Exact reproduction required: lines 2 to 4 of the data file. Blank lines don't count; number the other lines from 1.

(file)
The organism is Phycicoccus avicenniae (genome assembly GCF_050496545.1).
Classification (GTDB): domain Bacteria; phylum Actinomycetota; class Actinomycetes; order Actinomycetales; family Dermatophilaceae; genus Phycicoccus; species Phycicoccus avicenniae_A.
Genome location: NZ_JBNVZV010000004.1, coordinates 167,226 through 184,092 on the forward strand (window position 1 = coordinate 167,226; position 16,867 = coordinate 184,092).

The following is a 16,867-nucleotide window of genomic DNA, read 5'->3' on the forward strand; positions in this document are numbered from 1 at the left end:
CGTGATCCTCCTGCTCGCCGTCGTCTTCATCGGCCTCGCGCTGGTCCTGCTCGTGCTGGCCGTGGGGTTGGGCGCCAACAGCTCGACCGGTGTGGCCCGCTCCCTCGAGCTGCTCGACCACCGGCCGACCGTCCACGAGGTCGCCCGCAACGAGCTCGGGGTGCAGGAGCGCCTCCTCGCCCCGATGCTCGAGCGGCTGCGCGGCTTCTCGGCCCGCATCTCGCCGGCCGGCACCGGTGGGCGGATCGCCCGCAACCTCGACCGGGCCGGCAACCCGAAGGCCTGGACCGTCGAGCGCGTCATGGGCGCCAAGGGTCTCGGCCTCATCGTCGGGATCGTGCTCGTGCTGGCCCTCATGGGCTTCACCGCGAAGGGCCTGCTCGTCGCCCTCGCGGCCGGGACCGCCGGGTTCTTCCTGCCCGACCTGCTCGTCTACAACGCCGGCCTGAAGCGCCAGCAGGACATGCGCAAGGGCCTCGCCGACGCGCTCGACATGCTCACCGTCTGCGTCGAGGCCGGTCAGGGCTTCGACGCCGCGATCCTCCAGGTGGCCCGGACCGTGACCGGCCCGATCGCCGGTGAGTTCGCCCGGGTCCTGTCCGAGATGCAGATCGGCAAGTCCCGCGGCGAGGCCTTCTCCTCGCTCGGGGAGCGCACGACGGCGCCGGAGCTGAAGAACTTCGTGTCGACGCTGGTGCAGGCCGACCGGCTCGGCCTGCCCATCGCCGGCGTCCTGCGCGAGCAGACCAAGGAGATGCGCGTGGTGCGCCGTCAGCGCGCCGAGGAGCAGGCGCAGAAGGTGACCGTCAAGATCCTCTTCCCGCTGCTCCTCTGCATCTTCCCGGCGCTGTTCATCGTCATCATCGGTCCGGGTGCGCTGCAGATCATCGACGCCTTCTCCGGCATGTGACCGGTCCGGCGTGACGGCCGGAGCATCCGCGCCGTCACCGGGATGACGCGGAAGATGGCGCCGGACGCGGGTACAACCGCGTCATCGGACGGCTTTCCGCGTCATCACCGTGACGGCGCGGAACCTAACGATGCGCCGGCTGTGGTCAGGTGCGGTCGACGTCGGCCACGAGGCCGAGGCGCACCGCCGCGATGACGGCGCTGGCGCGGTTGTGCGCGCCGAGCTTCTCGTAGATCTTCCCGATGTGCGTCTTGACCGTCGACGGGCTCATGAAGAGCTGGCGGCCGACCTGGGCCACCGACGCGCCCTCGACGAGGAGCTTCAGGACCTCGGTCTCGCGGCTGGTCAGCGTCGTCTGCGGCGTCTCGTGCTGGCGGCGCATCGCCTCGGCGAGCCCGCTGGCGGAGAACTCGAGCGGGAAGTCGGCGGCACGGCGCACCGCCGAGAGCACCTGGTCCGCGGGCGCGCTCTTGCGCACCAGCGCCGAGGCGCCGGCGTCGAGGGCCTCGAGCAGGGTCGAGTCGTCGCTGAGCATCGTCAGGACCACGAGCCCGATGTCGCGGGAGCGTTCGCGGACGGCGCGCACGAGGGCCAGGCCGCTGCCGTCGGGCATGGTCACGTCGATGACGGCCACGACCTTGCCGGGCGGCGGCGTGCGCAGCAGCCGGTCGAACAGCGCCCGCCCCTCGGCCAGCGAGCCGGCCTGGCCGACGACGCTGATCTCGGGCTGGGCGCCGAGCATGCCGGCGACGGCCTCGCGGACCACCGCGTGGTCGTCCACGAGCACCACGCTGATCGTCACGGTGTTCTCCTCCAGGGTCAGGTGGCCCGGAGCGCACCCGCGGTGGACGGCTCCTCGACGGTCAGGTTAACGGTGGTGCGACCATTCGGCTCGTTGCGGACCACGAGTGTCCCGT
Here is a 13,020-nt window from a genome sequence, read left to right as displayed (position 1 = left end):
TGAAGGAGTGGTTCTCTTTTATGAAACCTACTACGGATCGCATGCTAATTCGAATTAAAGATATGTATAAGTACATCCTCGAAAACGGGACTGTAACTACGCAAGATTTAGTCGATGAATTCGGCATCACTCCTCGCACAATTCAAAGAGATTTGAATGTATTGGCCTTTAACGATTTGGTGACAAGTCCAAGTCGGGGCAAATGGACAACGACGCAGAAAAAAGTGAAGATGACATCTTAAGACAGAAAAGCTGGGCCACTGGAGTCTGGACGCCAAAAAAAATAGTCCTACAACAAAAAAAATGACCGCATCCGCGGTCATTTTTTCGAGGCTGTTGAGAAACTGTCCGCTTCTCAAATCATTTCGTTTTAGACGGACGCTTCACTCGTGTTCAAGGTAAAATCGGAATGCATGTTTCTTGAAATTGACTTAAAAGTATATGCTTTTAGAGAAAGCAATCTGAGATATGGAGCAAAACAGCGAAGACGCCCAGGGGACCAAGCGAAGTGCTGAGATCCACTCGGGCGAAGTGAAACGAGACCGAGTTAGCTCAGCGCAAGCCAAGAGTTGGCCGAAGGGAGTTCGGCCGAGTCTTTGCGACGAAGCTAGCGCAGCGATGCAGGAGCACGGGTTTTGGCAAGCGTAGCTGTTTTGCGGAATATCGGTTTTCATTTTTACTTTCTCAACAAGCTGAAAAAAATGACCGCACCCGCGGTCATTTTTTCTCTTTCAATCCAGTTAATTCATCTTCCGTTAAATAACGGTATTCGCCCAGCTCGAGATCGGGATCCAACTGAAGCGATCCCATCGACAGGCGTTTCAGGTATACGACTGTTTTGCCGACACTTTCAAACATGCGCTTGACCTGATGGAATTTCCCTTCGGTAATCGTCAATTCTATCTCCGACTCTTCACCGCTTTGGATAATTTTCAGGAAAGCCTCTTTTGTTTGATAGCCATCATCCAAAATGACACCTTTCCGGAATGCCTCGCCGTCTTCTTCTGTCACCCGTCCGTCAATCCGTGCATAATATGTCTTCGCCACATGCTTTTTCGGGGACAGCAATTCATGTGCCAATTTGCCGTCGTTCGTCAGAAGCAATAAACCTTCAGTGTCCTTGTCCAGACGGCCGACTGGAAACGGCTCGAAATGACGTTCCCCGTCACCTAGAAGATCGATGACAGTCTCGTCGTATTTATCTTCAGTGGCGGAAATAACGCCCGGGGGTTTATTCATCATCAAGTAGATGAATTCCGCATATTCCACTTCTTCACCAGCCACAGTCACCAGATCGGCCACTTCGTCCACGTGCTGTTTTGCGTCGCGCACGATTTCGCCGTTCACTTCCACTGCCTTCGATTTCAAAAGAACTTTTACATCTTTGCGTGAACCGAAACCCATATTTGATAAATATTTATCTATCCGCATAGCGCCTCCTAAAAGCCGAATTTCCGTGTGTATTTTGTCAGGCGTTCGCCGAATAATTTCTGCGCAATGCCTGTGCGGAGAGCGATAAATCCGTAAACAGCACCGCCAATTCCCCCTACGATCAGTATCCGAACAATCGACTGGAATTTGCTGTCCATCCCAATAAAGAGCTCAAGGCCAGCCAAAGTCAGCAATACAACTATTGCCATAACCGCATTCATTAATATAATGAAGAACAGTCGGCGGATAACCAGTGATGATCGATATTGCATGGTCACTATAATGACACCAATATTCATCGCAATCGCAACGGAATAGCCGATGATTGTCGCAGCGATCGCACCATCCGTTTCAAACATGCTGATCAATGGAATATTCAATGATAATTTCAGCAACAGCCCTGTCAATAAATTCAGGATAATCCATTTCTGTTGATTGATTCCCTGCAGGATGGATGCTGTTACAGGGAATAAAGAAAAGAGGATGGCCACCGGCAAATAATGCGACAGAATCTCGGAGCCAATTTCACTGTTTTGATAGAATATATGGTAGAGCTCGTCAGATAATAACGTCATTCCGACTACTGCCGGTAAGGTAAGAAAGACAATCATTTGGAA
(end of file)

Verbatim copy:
Classification (GTDB): domain Bacteria; phylum Actinomycetota; class Actinomycetes; order Actinomycetales; family Dermatophilaceae; genus Phycicoccus; species Phycicoccus avicenniae_A.
Genome location: NZ_JBNVZV010000004.1, coordinates 167,226 through 184,092 on the forward strand (window position 1 = coordinate 167,226; position 16,867 = coordinate 184,092).

The following is a 16,867-nucleotide window of genomic DNA, read 5'->3' on the forward strand; positions in this document are numbered from 1 at the left end: